And I would have to say that if I saw an ad for McDonald's on EJ I would be very disappointed. Yes, you'll take their money, and maybe they should have less of it, and your readers may very well be conscious consumers, but placing a company's ad in your publication clearly suggests that you support their business. Unless, of course, you post a disclaimer on top of it stating that you disagree with their business practices and products. But, I'm not so sure you would keep that advertising revenue for long if you did.

  7. Vision_Quest2 says:

    Even OM, the British rough equivalent of Yoga Journal, is a more thoughtful magazine – for us middle of the roaders … its gloss is mostly in the paper it's made from. It is possible the magazine reflects the culture it is published in. As a primarily home practitioner, I find I do not need to look at a yoga magazine as the equivalent of looking at a catalog of yoga culture. As a non-teacher, who does not need yoga insurance, and who has no interest in teacher training, I do not need the diminishing mostly anatomy-focused (and little spirituality-focused) editorial content remaining between the covers of a magazine with political correctness just this side of American Glamour. I take that back–for decades, Glamour has been more politically correct than Cosmo, and is still more politically correct than Yoga Journal. Yoga Journal has roughly the same level of poltical correctness of American Marie Claire .. and that's not saying much … a yoga magazine that seems aimed towards women, has to answer to a higher standard …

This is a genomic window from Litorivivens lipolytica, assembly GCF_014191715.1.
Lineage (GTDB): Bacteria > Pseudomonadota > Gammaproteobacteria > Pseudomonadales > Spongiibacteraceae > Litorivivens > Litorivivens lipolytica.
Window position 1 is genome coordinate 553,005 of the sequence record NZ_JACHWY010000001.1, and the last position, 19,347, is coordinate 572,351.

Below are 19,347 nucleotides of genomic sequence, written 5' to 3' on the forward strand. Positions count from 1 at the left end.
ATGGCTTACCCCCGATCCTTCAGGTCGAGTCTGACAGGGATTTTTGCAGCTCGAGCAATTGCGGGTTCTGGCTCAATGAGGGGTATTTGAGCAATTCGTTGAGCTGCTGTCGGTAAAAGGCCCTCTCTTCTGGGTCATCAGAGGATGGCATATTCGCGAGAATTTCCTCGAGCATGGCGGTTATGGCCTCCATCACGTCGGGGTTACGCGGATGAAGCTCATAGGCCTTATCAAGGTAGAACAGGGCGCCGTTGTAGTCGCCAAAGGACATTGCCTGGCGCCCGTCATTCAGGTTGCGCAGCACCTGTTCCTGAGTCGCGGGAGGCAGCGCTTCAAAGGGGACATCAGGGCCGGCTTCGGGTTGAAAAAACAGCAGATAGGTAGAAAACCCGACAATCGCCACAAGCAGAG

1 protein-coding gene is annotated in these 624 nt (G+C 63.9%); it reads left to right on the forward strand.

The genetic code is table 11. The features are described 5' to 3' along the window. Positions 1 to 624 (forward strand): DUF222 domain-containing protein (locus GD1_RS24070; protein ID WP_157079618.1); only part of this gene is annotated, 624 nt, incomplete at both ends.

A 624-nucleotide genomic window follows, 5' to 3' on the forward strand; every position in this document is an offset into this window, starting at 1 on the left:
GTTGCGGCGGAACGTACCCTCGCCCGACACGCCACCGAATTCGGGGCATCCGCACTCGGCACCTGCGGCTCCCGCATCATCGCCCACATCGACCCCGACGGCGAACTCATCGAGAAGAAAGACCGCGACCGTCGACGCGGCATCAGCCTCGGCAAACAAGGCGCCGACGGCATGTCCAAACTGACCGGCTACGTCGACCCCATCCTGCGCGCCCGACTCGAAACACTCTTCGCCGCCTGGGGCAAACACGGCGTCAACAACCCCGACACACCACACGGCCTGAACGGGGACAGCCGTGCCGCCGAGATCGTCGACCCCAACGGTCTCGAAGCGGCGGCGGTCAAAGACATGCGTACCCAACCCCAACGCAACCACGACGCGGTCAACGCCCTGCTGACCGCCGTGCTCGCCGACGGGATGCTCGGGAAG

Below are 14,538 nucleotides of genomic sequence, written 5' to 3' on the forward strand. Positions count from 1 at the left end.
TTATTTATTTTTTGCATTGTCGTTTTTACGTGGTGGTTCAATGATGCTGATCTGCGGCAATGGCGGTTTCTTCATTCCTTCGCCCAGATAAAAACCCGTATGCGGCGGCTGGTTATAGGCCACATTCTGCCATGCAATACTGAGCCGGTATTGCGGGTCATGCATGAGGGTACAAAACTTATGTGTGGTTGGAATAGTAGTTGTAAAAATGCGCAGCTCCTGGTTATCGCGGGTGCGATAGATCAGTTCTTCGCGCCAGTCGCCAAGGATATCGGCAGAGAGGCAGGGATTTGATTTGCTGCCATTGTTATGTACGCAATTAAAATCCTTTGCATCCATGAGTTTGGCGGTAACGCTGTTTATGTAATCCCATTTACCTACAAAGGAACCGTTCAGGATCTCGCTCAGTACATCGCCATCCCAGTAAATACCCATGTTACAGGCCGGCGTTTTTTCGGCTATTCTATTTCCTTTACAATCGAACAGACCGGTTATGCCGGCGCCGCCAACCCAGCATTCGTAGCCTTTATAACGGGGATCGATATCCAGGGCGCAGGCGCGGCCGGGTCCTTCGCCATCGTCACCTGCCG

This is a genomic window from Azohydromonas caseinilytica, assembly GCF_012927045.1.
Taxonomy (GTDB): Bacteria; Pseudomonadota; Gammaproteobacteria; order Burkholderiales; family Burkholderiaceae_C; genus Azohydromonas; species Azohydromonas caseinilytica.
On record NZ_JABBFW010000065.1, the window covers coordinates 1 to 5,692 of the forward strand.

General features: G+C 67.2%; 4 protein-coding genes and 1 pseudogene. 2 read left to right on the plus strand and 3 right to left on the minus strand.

8. Roz Lambeth says:

    Thanks for your comment Vision_Quest2. I agree that YJ as a promoter of a healthy lifestyle to women, should answer to a higher standard.

  9. shaydewey says:

    Posted on ej yoga, money and spirituality facebook pages.

  10. Raven says:

    I subscribe to The Sun magazine, which does not accept advertising, and never has during its two decade publishing run. It is a little higher in price – about $35/year, and only a few dozen pages, but worth every dime. So it is not a given that a magazine must carry advertising. The freedom from corporate interests allows for more challenging, controversial and thought provoking copy.

  11. Roz Lambeth says:

    I'll have to look into that Raven. Thanks.